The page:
February 23, 2015

Top 4 Legal Tips for Freight Brokering [Updated 2021]

Freight brokers have to deal with shipments all over the state lines and because of this, the Federal Motor Carrier Safety Administration (FMCSA) will oversee all freight broker authority businesses. When learning how to become a freight broker, you should study in detail all the rules that deal with freight brokering.

You may already know the basic requirements that are required when becoming a freight broker. This includes having an operating license from the FMCSA, the services of process agents, and a surety bond for possible financial liabilities. However, you might not know of the other rules that govern freight brokering.

If you’re interested in becoming one, keep these tips in mind to keep your broker company compliant.

1. Work With Authorized Motor Carriers

A freight broker is part of the transportation industry and works under the oversight of the Department of Transportation. Since brokers work closely with motor carriers, they need to register with the DOT using their FMCSA freight broker license.

Make sure that you only work with entities that you recognize to avoid risks or liabilities. The motor carrier moving your load must carry an authority that matches yours. For example, if you have a property broker license, you can only work with a carrier that has a valid property motor carrier authority. If you arrange a load with a carrier that doesn’t have the right license, the FMCSA may subject you to penalties and fines. Frequent violations may lead to cancellation of your freight brokering license altogether.

2. Keep Your Records Up to Date

Because liabilities are a part of brokering, freight brokers should always maintain a record of every transaction for their future reference. You’ll be dealing with the same truck drivers and shippers most of the time, meaning you can keep the task simple and eliminate unwieldy records-keeping by creating a master list of all the records. The FMCSA must see each transaction or the master list of all transactions, which should include the following:

  1. Shipper’s name and address
  2. Carrier’s name, address and registration / USDOT number
  3. Bill of lading / freight bill number
  4. Freight brokering rates and who paid for the brokering service
  5. Other non-brokerage services you did the regards to the shipment, how much you were paid for it, and the person who settled the obligation
  6. Freight charges you collected and the date the motor carrier was paid for the shipment

There’s no cut-and-dry rule on how to sort out this information. You can create a record tracker that is perfect for you and your work flow as long as all these fields are captured correctly.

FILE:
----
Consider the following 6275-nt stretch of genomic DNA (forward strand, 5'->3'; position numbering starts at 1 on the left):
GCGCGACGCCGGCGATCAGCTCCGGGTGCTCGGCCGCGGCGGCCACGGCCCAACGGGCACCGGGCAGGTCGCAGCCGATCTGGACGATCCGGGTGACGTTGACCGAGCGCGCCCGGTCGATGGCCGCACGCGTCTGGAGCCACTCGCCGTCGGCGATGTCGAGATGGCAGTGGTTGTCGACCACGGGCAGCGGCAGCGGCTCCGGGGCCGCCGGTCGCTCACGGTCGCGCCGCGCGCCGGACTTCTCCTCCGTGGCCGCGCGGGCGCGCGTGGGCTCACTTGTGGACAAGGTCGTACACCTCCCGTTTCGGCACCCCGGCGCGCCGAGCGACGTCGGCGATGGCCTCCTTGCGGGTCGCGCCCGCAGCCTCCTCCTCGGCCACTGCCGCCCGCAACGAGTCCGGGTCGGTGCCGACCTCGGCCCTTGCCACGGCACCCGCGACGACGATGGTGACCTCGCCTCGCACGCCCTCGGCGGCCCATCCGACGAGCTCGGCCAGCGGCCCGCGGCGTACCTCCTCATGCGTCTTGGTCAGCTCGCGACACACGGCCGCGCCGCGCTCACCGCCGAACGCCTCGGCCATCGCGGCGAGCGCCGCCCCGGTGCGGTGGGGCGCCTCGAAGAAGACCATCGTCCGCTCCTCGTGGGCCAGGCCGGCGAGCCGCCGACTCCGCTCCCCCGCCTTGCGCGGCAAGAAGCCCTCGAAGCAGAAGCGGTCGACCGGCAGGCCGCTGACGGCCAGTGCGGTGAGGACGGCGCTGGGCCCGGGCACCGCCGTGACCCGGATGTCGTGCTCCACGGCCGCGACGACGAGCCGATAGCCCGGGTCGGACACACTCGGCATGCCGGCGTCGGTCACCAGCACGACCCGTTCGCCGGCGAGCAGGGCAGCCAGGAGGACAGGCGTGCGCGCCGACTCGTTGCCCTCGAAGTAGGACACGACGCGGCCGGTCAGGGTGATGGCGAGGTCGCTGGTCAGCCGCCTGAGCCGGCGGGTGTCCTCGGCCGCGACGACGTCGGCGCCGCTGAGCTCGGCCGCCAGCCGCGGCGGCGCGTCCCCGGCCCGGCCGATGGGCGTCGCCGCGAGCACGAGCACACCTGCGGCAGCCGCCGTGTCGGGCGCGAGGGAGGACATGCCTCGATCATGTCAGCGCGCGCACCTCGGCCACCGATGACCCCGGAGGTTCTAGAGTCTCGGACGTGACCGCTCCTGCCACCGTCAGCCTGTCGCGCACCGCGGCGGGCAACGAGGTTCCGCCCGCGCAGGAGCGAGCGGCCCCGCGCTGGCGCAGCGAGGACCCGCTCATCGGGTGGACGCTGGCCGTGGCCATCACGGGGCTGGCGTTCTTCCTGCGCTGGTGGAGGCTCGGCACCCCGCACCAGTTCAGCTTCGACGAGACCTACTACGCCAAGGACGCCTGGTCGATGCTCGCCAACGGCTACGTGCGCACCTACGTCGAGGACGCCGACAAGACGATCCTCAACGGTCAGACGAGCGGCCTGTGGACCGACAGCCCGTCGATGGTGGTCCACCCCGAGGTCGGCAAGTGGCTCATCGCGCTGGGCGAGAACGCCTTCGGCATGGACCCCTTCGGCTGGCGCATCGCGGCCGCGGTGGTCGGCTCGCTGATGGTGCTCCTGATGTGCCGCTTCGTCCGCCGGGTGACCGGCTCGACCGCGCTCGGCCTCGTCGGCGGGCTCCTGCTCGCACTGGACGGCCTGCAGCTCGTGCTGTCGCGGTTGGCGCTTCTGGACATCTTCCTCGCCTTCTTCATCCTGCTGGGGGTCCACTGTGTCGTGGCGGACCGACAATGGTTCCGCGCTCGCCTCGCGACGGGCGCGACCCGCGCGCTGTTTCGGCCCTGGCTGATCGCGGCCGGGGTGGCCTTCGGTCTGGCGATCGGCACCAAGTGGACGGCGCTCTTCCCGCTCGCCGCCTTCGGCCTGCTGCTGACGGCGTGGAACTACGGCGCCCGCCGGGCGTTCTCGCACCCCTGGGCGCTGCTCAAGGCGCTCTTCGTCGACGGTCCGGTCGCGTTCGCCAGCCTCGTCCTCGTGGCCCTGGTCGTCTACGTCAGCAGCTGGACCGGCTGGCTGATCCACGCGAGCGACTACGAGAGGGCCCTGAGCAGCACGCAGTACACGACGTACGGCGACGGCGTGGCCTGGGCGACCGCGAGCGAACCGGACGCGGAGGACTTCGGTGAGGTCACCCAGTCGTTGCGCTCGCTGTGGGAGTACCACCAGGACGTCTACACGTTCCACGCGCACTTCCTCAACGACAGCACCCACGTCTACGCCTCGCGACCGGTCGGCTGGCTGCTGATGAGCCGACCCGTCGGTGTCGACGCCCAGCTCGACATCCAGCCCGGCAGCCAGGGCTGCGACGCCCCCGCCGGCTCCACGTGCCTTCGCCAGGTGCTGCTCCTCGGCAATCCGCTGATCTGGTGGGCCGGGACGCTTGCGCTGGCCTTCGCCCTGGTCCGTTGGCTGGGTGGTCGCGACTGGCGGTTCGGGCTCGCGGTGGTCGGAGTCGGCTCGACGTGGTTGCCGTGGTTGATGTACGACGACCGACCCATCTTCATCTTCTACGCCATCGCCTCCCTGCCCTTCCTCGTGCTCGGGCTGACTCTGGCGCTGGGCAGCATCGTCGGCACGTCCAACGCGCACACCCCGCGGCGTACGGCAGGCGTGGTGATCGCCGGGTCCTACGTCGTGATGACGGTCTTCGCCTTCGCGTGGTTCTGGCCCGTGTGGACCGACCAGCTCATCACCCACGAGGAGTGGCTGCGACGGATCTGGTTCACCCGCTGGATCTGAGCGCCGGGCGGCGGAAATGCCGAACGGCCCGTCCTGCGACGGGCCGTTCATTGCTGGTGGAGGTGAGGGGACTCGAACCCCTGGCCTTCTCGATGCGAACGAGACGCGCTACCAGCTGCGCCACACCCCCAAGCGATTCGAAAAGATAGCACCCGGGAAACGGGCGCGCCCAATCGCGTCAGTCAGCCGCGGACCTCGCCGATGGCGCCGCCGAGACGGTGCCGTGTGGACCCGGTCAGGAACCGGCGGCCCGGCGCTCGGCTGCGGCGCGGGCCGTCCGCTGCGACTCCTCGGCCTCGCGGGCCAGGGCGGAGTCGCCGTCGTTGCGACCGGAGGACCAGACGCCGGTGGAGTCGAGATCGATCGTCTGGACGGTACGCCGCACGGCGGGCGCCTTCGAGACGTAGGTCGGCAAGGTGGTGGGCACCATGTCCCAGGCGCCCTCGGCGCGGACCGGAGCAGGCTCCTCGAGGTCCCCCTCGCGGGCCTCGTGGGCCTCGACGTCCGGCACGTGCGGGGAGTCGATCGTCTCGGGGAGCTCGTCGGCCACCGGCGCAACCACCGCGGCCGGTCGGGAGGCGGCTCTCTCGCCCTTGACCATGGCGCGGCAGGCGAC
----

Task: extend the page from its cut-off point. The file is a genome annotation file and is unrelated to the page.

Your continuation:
Both your carriers and your shippers have legal access to transaction records that pertain to brokering services you did with or for them. However, you can destroy the records after the third year of holding them.

3. Pay Attention to Double Brokering and Co-Brokering

Due diligence is required for all freight brokers, mainly because heavy penalties and liabilities could arise from unethical brokering practices. There are two common industry practices that tend to present some problems:

  • Double brokering
  • Co-brokering

What Is Double-Brokering?

Double brokering is when a motor carrier contracts another carrier to handle a load you have given the first trucker. This is usually frowned upon and comes with many risks, usually when shipment problems happen. Whether you are aware of the double brokering or not, you may have to pay the shipper for losses related to the load. Authorities examine due diligence steps you’ve taken to determine whether you’re responsible for this error or not.

What Is Co-brokering?

Co-brokering is when you work with another freight brokerage in arranging transportation for a load that you can’t handle anymore. The difference between co-brokering and double brokering is that this is legal and acceptable, as long as the agreement with the shipper allows for this arrangement.

Many semi trucks in a yard

4. Recognize Brokering Exempt and Non-Exempt Commodities

When you arrange transportation for loads from shippers, be aware of the following rules for exempt and non-exempt commodities:

  1. 49 U.S.C. §13506(a)(6): list of items that are exempt from USDOT regulation
  2. 49 CFR §372.115: list of non-exempt items that are similar to exempt cargo or created from exempt cargo
  3. Administrative Ruling No. 133: freight not exempt under 49 U.S.C. §13506(a)(6) as stated in 49 CFR §372.115
  4. Administrative Ruling No. 107: composite commodity list

You can arrange shipments that contain unregulated freight whenever you need. However, shipments that have non-exempt cargo bring you under FMCSA oversight. Keep in mind that specific commodities require specific authorities for bother freight brokers and motor carriers.

Its important to remember that if a shipment is exempt then you don’t need authority to broker the load nor does it need to be moved by an authorized carrier. Also, if the load is non-exempt, both you and the carrier need the appropriate authority to handle the cargo.

Become a Successful Freight Broker

If you are considering beginning the process of becoming a broker, the first step is to get your broker authority. We can take care of everything, including helping you organize your business structure. Get in touch with a coach today by calling 866-739-2032 to get your custom game plan and start your new business. With our measure twice, cut once method, we can make sure you don’t pay more than you have to to run a successful new company.

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